bounds, which goes by the name of Wil-
low Lane. Why it ever received thaz
name is more than I can tell. I never
saw any willow trees in that region, ac-
cording to the best of my recollection,
and I never saw a person that had seen






WILLOW LANE STORIES.


or heard of one. But the place is called
Willow Lane, for all that.
You need not look on the map for it.
You will not find it there. It never has
made much of a figure in the world's his-
tory, and I am by no means sure that it
ever will. There is nothing remarkable
in the appearance of that part of the
country-nothing, perhaps, which would
strike a stranger very favorably. Few,
certainly, would fall in love with it, at
first sight. The scenery, I suppose, may
be called tame, It has been called so,
at any rate.
There is little of interest in the looks
of the few dwellings to be seen at Wil-


8





WILLOW LANE STORIES.


low Lane. Indeed, if my memory does
not mislead me, they used, some years
ago, when I first made their acquaint-
ance, to exhibit a sad want of outside
polish, to say the least.
And the people, too, were plain, every-
day sort of people. There was not much
starch about them, not much buckram,
not much paint, not much varnish. With
few exceptions, they were farmers-not
gentlemen and lady farmers, with kid
gloves; but genuine, hard-working, sun-
burnt, out-and-out farmers, who did their
own work, with their sleeves rolled up-
men who dug their gold, with their
own tough hands, from such "dry dig-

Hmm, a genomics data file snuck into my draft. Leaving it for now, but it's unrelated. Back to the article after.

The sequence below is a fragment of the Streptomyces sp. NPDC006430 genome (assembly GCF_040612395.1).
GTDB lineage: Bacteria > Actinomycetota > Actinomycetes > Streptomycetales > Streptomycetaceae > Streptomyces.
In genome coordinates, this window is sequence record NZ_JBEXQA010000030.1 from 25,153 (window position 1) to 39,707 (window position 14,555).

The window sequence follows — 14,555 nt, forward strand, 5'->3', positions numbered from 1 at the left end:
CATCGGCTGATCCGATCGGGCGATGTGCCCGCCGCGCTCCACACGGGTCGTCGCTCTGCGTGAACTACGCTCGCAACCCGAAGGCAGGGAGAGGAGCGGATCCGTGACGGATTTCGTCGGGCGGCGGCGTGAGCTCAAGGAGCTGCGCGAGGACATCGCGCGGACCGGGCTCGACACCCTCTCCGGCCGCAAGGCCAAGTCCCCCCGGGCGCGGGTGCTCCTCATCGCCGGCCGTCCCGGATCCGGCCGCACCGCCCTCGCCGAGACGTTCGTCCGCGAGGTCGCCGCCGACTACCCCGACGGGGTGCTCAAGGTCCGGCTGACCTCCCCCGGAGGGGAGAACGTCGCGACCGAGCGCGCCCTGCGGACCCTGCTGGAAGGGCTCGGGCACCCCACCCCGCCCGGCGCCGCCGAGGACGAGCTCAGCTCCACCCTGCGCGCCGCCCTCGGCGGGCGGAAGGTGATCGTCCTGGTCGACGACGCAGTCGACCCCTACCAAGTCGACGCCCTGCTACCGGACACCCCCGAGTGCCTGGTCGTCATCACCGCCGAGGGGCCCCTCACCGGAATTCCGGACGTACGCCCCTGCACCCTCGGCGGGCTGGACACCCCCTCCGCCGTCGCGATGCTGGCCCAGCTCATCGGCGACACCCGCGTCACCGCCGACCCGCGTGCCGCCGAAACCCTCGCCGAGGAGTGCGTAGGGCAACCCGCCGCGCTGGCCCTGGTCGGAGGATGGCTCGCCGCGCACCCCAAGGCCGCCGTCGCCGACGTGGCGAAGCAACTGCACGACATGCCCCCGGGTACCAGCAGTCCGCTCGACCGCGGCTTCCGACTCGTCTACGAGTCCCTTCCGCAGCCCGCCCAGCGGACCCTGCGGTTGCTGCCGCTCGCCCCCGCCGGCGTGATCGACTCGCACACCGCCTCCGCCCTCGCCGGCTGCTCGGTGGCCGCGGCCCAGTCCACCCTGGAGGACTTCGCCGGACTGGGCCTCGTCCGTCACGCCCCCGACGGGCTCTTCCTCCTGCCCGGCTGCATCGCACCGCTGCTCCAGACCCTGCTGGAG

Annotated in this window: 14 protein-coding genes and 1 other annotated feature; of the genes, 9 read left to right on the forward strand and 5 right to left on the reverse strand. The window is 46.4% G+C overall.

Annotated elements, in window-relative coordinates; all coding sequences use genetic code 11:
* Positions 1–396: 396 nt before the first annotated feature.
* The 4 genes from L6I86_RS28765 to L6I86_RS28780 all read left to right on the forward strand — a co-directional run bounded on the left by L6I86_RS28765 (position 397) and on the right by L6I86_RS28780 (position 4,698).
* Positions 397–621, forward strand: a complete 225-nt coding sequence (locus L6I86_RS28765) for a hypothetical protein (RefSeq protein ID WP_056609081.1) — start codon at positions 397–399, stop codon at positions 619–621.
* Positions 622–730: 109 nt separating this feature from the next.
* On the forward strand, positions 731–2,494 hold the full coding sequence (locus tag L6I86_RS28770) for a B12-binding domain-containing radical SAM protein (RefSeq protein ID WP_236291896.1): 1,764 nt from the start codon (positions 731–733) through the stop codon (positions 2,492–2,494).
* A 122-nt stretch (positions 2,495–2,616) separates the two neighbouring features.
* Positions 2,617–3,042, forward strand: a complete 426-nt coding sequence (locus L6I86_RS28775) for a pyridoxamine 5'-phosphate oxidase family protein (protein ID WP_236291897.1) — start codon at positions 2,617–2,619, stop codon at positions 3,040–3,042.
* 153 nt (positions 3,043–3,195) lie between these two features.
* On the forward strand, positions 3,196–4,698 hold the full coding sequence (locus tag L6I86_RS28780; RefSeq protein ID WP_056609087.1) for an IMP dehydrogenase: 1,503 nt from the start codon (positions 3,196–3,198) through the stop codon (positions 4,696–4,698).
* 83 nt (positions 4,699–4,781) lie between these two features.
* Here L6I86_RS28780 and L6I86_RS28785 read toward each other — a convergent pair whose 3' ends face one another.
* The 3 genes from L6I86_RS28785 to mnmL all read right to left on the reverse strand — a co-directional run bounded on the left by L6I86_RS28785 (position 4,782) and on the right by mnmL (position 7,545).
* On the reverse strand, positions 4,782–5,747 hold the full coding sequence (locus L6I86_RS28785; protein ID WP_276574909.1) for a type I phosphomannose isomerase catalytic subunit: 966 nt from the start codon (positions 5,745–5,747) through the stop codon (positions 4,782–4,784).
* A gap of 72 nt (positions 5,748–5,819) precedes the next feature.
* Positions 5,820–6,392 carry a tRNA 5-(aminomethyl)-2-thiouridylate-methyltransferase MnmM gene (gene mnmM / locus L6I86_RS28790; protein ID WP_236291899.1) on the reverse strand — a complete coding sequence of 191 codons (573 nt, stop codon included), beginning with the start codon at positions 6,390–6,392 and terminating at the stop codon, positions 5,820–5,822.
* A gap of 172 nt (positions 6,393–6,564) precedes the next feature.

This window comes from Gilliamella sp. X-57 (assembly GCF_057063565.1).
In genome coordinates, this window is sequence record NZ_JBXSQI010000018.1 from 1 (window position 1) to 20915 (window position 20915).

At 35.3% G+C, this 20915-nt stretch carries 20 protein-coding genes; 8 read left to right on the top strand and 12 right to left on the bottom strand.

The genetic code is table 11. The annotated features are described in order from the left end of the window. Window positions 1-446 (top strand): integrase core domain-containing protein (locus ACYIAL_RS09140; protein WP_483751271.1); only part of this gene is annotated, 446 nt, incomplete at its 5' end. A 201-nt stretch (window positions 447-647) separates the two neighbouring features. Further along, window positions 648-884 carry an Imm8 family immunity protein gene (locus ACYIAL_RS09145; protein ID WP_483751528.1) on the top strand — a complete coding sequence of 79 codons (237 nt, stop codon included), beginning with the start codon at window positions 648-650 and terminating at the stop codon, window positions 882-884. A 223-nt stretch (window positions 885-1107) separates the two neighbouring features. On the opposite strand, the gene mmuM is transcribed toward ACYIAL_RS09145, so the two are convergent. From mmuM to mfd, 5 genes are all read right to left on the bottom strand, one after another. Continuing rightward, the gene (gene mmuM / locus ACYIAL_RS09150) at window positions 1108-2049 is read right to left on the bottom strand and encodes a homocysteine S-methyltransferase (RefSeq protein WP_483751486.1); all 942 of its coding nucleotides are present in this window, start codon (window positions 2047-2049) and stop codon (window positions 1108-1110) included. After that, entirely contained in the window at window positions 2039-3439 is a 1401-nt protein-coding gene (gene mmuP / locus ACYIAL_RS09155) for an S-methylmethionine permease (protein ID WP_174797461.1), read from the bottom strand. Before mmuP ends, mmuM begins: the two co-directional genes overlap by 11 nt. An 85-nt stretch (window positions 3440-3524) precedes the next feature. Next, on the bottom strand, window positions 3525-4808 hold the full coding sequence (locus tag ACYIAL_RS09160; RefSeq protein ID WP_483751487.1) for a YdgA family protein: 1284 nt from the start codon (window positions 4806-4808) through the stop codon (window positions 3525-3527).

9






10


WrLLOW LNEZ STORIES.


gings" as potato-hills--women who con-
trived to get it out of the churn and
the cheese press, the wheel and the
loom.
As to their learning, they generally
managed to get hold of what they want-
ed, without going to college after it.
There was little Latin and less Greek
afloat among the Willow Lane folks.
The common school-rather too com-
mon, perhaps-had enough wisdom in it
to satisfy them. They were reasonable
people, you see, easily suited, not dis-
posed to find fault with their lot.
I suppose that they did not care much
for worldly honors. At all events, when





WILLOW LNE. STORIES.


presidents, governors, and judges, were
Sto be made, somehow or other, the tim-
ber was never taken from Willow Lane.
This is a sketch of Willow Lane, as it
would appear to a stranger. It would
no doubt appear so to you, boys and
girls. And yet I must confess to you
that it is quite another. spot to Uncle
Frank. Everything in that secluded dis-
trict is interesting to me. Shall I tell
you why ? Because it was my home in
the sunny days of childhood and early
youth. It was in that school house
which stands at the top of the hill, just
after you cross the little brook, that I
stepped on some of the lower rounds of


H






WILLOW LANE STORIES.


the ladder of learning. There the stern
schoolmaster-stern I then thought, but
perhaps I was mistaken-taught me my
A B C. In that pond, which supplied
the water for the grist-mill and the fac-
tory, I used to sail my little boats, and
wait, patiently wait for the sun-fish and
the trout to bite my tempting hook.
That old, brown, time-worn house, with
the moss-covered shingles, and the roof
sloping almost down to the ground in
the rear, was my home. No proud and
lofty palace was ever dearer to a boy
than this humble dwelling was to me.
Aye, and everything in Willow Lane had
then and still has an interest to me, be-


12





WILLOW LANE STORIES.


18


cause it was connected with the sweetest
days of all my life.

"How dear to my heart are the scenes of my childhood,
When fond recollection presents them to view !-